Balice Hertling

Sam Falls

25 Oct - 30 Nov 2013

Installation view
25 October - 30 November 2013

“Every object holds an objective. With every objective there are three points on the spectrum – the opposite ends and the center.

This show is composed of a few objects and three objectives, as is the case with most of my work: representation, process, and time.
With representation there is sign, index, and abstraction, and with time there is the past, present, and future.

The fabric wall pieces were created from pallets, the common denominator of shipping that defines transportation in terms of scale and weight, as well as process and function. They were suggested by location: the parking lot in which I made these in Pomona, outside of Los Angeles, is surrounded by pallet factories and shipping warehouses for everything from canned food to paper. So I acquired these pallets from the same block as my outdoor studio, and the substrates were then designated as moving blankets, which fits with the material use of the subject.

On each blanket is placed a pallet. The pallet is both universal, as a standardized size and exterior form is required for transportation, but also personal objects that represent time and degeneration, as they break and are fixed by people with scraps of wood from other pallets, making them unique. The moving blankets are composites of available textiles, all ordered from the same company in standard sizes, but the color varies depending on the available textiles at the time of production.

A different pallet is placed on each blanket and left outdoors for half a year, so the sun passing over the parking lot each day fades the fabric around where the pallet rests. The resulting images are essentially photographic, made with the exposure to light over time, but made without any chemicals or substrates. So its existence is unique, dependent on location, time, and weather – it’s photographic in theory but not in practice. The imprint remaining on the moving blankets are indexes of each individual pallet, but the sign is a uniform form designating just the pallet. The structure of a pallet is a grid within a square, and because they have been broken and repaired they become unique, making the grid function as an abstraction, removed from the image of the original subject.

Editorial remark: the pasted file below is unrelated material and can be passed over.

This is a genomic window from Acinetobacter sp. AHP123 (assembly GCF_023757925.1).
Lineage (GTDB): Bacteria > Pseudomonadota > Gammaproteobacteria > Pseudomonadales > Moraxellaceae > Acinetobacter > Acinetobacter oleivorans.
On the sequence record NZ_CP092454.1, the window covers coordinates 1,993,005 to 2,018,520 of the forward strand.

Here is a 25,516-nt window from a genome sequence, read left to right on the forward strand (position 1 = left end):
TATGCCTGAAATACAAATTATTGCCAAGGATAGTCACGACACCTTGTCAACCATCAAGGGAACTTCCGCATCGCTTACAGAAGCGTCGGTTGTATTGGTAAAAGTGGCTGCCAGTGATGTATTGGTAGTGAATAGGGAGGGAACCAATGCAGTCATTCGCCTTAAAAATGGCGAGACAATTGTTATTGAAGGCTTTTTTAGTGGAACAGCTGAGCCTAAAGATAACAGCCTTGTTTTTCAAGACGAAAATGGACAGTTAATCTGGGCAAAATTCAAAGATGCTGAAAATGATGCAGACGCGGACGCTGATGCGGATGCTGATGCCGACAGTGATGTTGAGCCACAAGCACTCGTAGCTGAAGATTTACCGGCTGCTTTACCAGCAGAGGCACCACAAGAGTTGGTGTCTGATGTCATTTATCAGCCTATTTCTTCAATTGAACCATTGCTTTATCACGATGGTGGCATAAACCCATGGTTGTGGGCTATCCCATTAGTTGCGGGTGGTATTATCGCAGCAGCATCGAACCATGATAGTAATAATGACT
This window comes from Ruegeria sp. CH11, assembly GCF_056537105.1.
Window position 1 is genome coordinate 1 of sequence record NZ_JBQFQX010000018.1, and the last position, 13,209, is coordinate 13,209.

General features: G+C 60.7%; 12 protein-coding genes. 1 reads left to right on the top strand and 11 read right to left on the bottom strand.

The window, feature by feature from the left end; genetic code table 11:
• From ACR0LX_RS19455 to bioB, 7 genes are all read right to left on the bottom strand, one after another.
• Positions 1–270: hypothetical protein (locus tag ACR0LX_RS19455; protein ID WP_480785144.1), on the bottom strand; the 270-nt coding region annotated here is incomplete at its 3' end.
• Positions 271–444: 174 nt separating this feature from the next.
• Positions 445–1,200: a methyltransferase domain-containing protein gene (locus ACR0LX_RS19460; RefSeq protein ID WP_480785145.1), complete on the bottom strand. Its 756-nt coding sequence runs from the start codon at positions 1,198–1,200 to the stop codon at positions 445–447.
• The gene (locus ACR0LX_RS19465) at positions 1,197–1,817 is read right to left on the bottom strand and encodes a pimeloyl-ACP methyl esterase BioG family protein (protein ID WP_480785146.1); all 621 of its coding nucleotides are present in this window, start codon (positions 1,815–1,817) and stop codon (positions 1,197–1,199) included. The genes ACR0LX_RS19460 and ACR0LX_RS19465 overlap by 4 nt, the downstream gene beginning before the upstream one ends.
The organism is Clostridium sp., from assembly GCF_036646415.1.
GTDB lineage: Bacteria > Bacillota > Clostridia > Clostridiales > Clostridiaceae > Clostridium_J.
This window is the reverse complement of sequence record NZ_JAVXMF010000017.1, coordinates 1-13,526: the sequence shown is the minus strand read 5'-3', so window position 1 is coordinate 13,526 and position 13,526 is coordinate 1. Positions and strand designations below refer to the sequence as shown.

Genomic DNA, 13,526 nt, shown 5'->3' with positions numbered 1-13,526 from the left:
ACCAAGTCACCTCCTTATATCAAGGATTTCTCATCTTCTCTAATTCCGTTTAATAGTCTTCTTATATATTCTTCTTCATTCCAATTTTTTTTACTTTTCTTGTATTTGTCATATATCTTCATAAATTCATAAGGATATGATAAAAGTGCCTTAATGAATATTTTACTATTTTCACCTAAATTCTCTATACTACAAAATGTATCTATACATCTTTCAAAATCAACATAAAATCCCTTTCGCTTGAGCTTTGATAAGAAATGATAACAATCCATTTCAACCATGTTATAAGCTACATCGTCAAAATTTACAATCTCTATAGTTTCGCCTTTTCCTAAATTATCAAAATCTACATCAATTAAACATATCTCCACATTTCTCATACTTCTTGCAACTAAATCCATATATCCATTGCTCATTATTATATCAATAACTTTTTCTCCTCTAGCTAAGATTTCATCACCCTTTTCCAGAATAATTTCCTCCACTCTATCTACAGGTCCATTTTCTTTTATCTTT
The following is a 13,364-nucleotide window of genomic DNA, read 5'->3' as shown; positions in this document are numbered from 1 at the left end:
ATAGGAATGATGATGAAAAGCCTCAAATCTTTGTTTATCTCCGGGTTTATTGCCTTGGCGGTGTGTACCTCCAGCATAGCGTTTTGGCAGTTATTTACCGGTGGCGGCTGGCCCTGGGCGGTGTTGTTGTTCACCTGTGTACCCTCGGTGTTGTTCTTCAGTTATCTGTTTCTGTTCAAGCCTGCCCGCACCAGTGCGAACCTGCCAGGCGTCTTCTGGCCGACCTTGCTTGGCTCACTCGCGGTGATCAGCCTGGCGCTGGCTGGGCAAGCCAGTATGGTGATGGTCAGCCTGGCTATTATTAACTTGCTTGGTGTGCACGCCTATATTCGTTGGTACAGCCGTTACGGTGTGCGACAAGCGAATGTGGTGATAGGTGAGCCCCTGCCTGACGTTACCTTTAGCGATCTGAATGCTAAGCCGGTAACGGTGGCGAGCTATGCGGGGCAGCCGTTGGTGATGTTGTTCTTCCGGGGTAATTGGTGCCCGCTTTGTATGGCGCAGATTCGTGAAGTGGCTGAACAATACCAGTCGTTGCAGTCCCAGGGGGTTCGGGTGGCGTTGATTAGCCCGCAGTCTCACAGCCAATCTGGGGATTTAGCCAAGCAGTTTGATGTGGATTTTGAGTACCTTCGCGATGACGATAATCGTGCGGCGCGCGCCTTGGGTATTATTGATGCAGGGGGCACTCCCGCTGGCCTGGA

The sculptures in the show function as diptychs composed of a part marble and aluminium, and a part marble and Corten steel. The marble, mined from the earth in Tunisia, is centuries in the making. The metal is also mined from the earth but fabricated by machines in a factory, just weeks in the making. The diptych functions both as a timeline and a memorial - they are essentially tombstones. The half of the sculpture composed of marble and aluminum will never change or rust, while the Corten steel oxidizes and rusts on the outside, depicting its exposure to nature, changing progressively over time. The marble gradually accepts the stain of the steel's rust, in a sense merging with the metal and abstractly imaging time passed. What you have is a constant and a variable: the beauty of organic and industrial as a constant on the aluminum part, and the beauty of changing material, the organic marble merging with the deteriorating steel. There is the purity of time, preserved immortally in the aluminum part of the sculpture, as well as the melancholy of accepting change as we age with natural decay in the marble half. As we change every day, so does the sculpture - we become witness to not only the continuous production of a piece of work, but also the abstract image of time.

The fabric wall pieces expose the weakness of photography in the face of art history. The fleeting instant of a scene captured on film or digital camera or photographic paper is instantly removed from reality. In contrast, these textiles not only harness an image over a long duration, they carry the sun and rain, an aura and a sense of place with them from the place they lived for a long time. They use an everyday industrial object and exhibit its unique personality, acquired through failure and repair; from the fight against degradation they become changed and useful again, just as we do in life. These images of grids and standardized forms look to minimalism and abstraction, while also employing organic processes juxtaposed with industrial material.

The sculptures are proposals for time: when set outdoors they become personal markers of history, the past being perfectly preserved in the aluminum sculpture, while the present continues to merge with the past, each day creating a new image in the oxidizing steel. They also look to minimalism and abstraction, but rather than existing in opposition to time and change, to representation and meaning, this sculpture becomes organic and personal, a growing timeline to witness until death.”

Tags: Sam Falls